Activism, Debate and Friendship in the Durham University Conservative Association

In the second installment of our series on Durham’s political societies, Press Officer Lucy Jackson tells us what being a member of DUCA is really like. You can find the first installment on the UN socierty here and look out in the coming weeks for articles on the Labour Club and the Politics and International Relations Society.

Members of DUCA with Lord Callanan after he spoke at one of their events in January.

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Many young people don’t always enjoy getting involved in politics. Worried that it could give them a stigma, they might offend friends or be judged for their true beliefs, many students tend to steer clear of political societies and keep their thoughts to themselves.

However, in reality university provides the perfect opportunity to gain confidence in your beliefs. Political societies shouldn’t just be closed to politics students and staunch party activists, they should allow a platform for topical discussion and freedom to explore opinions of people with a similar outlook on life.

Durham University Conservative Association, more commonly known as DUCA, is a broad group with exactly this aim; uniting likeminded people with a range of conservative views. In recent times, accusations of exclusivity and lack of diversity have often overshadowed who we truly and what we stand for, but these claims couldn’t be further from the truth. In this article we hope to encourage people to discover more about us, our society and what we stand for; aiming to stimulate your political voice and get involved.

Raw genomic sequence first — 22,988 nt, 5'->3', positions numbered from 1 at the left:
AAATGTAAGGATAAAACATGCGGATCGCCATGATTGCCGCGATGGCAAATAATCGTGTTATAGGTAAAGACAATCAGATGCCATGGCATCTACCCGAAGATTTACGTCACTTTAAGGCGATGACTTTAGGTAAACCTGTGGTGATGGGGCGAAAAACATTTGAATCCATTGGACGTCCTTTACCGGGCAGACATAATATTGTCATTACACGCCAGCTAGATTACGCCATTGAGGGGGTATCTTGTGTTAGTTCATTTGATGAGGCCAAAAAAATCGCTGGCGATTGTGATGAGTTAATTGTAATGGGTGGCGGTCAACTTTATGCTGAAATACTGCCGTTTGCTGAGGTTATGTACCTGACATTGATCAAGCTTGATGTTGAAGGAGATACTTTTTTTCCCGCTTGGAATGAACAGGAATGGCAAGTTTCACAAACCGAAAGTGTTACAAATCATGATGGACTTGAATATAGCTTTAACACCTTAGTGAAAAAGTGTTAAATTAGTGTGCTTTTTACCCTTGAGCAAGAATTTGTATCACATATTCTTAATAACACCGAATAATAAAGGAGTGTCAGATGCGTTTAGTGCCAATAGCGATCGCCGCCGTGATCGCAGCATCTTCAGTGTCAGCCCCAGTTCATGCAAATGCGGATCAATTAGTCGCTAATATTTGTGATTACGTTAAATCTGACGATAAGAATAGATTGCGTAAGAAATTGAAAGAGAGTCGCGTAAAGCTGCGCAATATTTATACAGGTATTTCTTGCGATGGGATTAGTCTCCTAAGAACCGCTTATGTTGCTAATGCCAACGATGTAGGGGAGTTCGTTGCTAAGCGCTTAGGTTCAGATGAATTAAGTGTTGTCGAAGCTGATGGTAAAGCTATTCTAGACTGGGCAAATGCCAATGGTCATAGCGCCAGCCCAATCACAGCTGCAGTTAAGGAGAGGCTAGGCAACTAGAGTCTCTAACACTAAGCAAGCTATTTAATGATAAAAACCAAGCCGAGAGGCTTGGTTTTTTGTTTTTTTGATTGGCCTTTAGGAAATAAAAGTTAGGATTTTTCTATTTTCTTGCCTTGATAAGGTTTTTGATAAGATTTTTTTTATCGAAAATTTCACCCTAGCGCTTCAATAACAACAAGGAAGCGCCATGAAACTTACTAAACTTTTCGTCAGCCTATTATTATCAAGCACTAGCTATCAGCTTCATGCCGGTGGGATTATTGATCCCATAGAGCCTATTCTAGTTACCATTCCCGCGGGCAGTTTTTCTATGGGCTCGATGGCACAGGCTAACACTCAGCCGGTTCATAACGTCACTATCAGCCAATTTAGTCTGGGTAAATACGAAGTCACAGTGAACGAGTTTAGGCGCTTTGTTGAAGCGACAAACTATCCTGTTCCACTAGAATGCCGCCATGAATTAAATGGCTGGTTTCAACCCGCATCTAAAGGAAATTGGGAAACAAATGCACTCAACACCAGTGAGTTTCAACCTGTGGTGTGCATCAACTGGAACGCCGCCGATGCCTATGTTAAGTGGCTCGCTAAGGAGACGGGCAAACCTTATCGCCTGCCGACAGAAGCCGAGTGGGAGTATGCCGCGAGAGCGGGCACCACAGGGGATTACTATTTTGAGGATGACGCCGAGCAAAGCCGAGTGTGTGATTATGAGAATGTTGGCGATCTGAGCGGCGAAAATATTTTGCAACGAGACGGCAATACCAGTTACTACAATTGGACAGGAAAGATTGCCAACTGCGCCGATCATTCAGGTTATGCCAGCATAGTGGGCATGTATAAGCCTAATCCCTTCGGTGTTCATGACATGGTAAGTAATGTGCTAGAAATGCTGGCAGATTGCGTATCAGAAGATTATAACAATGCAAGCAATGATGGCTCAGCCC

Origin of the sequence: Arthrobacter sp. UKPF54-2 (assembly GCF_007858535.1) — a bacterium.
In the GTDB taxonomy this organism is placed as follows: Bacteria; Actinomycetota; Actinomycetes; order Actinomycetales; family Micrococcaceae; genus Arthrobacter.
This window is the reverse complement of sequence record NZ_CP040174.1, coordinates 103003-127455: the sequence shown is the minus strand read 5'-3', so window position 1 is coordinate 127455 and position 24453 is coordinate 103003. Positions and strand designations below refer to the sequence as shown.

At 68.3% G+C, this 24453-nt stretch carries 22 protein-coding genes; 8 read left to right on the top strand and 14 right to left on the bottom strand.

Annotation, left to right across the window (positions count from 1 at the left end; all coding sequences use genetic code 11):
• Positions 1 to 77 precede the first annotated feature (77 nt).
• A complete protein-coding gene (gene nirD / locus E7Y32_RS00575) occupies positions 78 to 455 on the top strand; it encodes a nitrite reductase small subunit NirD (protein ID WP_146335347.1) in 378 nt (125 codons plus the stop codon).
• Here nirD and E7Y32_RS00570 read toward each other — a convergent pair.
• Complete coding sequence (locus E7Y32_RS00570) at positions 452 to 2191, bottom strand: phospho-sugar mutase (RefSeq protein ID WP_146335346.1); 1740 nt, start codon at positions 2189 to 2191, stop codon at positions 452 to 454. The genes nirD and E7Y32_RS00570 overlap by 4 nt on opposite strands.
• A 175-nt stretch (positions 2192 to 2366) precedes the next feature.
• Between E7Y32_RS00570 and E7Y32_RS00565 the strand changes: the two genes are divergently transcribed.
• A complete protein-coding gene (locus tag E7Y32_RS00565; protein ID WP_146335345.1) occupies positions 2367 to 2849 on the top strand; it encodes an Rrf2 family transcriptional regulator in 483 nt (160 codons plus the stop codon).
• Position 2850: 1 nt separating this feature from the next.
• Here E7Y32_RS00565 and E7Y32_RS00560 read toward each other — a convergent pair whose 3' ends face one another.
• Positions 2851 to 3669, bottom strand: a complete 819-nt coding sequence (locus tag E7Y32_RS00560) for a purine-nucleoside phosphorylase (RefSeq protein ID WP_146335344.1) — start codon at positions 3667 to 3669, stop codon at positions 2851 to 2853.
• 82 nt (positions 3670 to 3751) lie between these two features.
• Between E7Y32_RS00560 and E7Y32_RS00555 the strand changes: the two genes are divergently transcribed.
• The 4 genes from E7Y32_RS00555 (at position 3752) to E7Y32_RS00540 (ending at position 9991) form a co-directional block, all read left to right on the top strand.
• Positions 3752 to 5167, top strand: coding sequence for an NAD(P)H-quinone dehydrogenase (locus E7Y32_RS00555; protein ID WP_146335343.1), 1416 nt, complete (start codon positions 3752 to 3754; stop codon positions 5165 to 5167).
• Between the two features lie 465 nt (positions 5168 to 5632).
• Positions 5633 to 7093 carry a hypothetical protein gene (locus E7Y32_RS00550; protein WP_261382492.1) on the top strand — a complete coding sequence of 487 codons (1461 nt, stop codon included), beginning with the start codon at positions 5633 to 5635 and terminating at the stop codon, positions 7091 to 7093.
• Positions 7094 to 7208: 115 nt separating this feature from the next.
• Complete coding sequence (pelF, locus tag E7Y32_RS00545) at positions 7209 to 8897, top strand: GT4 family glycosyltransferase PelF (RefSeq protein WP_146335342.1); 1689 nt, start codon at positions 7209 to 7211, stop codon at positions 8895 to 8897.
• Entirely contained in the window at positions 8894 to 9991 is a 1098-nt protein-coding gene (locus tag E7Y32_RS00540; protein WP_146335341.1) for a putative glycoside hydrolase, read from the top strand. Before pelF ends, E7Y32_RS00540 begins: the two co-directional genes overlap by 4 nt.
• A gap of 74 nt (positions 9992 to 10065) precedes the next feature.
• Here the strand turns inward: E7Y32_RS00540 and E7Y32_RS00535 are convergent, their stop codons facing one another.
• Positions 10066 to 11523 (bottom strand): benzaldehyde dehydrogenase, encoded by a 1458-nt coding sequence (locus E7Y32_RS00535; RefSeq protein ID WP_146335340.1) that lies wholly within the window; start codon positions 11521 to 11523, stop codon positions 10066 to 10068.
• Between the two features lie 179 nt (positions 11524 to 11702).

DUCA provides an opportunity to hear from a wide range of voices in our Friday afternoon addresses. From MPs to Lords, our guest speakers provide a range of outlooks on politics today both in Westminster and beyond and give us an opportunity to question those truly involved in the day to day running of the country. To quote a current member: ‘the range, quality and number of speakers we have is something that’s really important in furthering our political education’. Each of these addresses is open to both members and non-members allowing inclusive debate for anyone that is curious and wants to learn more. Upcoming speakers include Sir Graham Brady MP, Chairman of the 1922 Committee and Wendy Morton MP, an Assistant Whip in the Treasury. These promise to be very interesting and relevant for us as students and given the ongoing Brexit events.

It would be difficult to write a political article in the current time without mentioning Brexit, and it is a subject often debated at our policy discussion events. These informal and relaxed evenings allow yet another opportunity to challenge each other’s opinions, often over a drink or two, resulting in some very divided votes on the proposed motions. This healthy, intra-society debate leads to some interesting discussions and DUCA is definitely not afraid to talk about our disagreements. A specific example sure to stick in the minds of many members came at the time of the Prime Minister’s no confidence vote. After an evening of quite heated discussion, many of us ended up agreeing to disagree with one another!